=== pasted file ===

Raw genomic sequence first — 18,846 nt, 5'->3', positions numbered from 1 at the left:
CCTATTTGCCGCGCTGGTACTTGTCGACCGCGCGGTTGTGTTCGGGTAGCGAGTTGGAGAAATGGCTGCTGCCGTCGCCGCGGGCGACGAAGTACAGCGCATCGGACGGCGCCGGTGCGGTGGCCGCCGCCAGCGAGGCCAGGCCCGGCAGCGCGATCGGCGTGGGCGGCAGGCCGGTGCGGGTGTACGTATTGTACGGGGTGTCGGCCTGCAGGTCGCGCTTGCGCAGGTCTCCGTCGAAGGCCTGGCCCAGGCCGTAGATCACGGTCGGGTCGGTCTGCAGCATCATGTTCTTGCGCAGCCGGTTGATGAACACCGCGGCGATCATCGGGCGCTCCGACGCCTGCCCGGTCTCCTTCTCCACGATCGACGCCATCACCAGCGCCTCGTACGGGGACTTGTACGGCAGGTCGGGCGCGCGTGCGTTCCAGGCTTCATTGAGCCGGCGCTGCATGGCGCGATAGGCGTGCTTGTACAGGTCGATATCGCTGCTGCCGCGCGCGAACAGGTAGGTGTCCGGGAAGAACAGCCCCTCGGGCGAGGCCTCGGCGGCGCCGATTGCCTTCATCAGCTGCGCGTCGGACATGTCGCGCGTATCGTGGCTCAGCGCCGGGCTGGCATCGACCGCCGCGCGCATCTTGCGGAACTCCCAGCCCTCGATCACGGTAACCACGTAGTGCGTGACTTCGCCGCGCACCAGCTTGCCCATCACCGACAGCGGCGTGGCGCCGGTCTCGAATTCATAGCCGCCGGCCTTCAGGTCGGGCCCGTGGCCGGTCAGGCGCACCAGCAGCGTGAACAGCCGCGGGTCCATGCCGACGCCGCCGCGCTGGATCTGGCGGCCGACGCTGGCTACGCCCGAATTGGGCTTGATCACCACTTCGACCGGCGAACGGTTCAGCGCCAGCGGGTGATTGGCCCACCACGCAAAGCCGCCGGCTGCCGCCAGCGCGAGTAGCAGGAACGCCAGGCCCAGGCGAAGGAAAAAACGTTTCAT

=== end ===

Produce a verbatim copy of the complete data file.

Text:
Raw genomic sequence first — 18,846 nt, 5'->3', positions numbered from 1 at the left:
CCTATTTGCCGCGCTGGTACTTGTCGACCGCGCGGTTGTGTTCGGGTAGCGAGTTGGAGAAATGGCTGCTGCCGTCGCCGCGGGCGACGAAGTACAGCGCATCGGACGGCGCCGGTGCGGTGGCCGCCGCCAGCGAGGCCAGGCCCGGCAGCGCGATCGGCGTGGGCGGCAGGCCGGTGCGGGTGTACGTATTGTACGGGGTGTCGGCCTGCAGGTCGCGCTTGCGCAGGTCTCCGTCGAAGGCCTGGCCCAGGCCGTAGATCACGGTCGGGTCGGTCTGCAGCATCATGTTCTTGCGCAGCCGGTTGATGAACACCGCGGCGATCATCGGGCGCTCCGACGCCTGCCCGGTCTCCTTCTCCACGATCGACGCCATCACCAGCGCCTCGTACGGGGACTTGTACGGCAGGTCGGGCGCGCGTGCGTTCCAGGCTTCATTGAGCCGGCGCTGCATGGCGCGATAGGCGTGCTTGTACAGGTCGATATCGCTGCTGCCGCGCGCGAACAGGTAGGTGTCCGGGAAGAACAGCCCCTCGGGCGAGGCCTCGGCGGCGCCGATTGCCTTCATCAGCTGCGCGTCGGACATGTCGCGCGTATCGTGGCTCAGCGCCGGGCTGGCATCGACCGCCGCGCGCATCTTGCGGAACTCCCAGCCCTCGATCACGGTAACCACGTAGTGCGTGACTTCGCCGCGCACCAGCTTGCCCATCACCGACAGCGGCGTGGCGCCGGTCTCGAATTCATAGCCGCCGGCCTTCAGGTCGGGCCCGTGGCCGGTCAGGCGCACCAGCAGCGTGAACAGCCGCGGGTCCATGCCGACGCCGCCGCGCTGGATCTGGCGGCCGACGCTGGCTACGCCCGAATTGGGCTTGATCACCACTTCGACCGGCGAACGGTTCAGCGCCAGCGGGTGATTGGCCCACCACGCAAAGCCGCCGGCTGCCGCCAGCGCGAGTAGCAGGAACGCCAGGCCCAGGCGAAGGAAAAAACGTTTCAT